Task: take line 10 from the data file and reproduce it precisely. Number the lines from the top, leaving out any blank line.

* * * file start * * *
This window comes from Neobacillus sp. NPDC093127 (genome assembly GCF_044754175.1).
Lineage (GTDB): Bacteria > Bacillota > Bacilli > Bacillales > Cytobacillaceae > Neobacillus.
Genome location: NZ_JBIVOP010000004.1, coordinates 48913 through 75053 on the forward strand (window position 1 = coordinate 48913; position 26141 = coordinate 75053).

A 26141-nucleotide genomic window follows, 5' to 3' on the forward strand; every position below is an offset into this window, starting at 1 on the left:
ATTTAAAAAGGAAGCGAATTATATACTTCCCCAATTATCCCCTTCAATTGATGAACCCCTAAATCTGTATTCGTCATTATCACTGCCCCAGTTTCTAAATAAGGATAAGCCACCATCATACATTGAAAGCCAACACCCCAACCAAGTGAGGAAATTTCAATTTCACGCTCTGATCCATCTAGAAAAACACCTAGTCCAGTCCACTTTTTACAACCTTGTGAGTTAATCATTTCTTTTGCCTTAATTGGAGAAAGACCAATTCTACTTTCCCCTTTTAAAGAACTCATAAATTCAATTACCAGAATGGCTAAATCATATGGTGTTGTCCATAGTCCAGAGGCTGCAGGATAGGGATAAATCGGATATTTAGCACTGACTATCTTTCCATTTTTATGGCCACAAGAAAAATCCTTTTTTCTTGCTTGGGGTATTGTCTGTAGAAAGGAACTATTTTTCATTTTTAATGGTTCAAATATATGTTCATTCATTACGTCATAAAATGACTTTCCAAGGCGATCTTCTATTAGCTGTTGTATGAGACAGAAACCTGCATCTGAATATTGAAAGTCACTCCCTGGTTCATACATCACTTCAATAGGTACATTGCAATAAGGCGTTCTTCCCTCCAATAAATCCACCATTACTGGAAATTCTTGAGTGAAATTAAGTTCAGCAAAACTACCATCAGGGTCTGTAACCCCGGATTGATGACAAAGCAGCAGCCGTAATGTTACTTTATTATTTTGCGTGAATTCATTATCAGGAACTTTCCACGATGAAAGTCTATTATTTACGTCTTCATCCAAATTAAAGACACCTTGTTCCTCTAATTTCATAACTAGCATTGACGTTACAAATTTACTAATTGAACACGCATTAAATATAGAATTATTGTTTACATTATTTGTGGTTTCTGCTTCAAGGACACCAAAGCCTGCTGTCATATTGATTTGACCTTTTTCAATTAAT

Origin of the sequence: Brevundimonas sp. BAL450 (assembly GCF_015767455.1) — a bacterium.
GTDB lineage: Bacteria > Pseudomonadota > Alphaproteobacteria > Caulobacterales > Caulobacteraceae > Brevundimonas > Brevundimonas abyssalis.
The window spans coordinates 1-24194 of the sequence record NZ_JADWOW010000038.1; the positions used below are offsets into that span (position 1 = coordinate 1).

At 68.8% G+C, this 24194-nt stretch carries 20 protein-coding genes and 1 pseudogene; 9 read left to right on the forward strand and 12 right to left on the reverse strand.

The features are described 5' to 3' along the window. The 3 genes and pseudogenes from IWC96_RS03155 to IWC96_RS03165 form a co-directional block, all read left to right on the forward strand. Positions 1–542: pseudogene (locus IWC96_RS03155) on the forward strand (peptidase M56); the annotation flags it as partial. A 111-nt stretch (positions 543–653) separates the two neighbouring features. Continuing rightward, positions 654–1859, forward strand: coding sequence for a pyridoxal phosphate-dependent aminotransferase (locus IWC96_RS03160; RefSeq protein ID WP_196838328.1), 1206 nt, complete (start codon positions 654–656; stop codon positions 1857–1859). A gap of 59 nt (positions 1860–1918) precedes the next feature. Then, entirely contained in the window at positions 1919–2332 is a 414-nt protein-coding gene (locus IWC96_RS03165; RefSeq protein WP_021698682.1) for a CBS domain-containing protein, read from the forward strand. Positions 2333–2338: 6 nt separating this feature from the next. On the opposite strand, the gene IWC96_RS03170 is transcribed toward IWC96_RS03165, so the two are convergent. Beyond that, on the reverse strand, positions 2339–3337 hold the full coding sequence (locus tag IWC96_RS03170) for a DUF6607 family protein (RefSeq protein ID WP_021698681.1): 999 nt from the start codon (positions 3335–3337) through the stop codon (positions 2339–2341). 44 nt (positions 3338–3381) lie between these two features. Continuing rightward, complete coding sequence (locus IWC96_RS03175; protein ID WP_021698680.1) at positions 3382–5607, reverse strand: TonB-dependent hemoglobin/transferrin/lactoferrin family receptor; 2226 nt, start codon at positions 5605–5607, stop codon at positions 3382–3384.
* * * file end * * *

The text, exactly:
The features are described 5' to 3' along the window. The 3 genes and pseudogenes from IWC96_RS03155 to IWC96_RS03165 form a co-directional block, all read left to right on the forward strand. Positions 1–542: pseudogene (locus IWC96_RS03155) on the forward strand (peptidase M56); the annotation flags it as partial. A 111-nt stretch (positions 543–653) separates the two neighbouring features. Continuing rightward, positions 654–1859, forward strand: coding sequence for a pyridoxal phosphate-dependent aminotransferase (locus IWC96_RS03160; RefSeq protein ID WP_196838328.1), 1206 nt, complete (start codon positions 654–656; stop codon positions 1857–1859). A gap of 59 nt (positions 1860–1918) precedes the next feature. Then, entirely contained in the window at positions 1919–2332 is a 414-nt protein-coding gene (locus IWC96_RS03165; RefSeq protein WP_021698682.1) for a CBS domain-containing protein, read from the forward strand. Positions 2333–2338: 6 nt separating this feature from the next. On the opposite strand, the gene IWC96_RS03170 is transcribed toward IWC96_RS03165, so the two are convergent. Beyond that, on the reverse strand, positions 2339–3337 hold the full coding sequence (locus tag IWC96_RS03170) for a DUF6607 family protein (RefSeq protein ID WP_021698681.1): 999 nt from the start codon (positions 3335–3337) through the stop codon (positions 2339–2341). 44 nt (positions 3338–3381) lie between these two features. Continuing rightward, complete coding sequence (locus IWC96_RS03175; protein ID WP_021698680.1) at positions 3382–5607, reverse strand: TonB-dependent hemoglobin/transferrin/lactoferrin family receptor; 2226 nt, start codon at positions 5605–5607, stop codon at positions 3382–3384.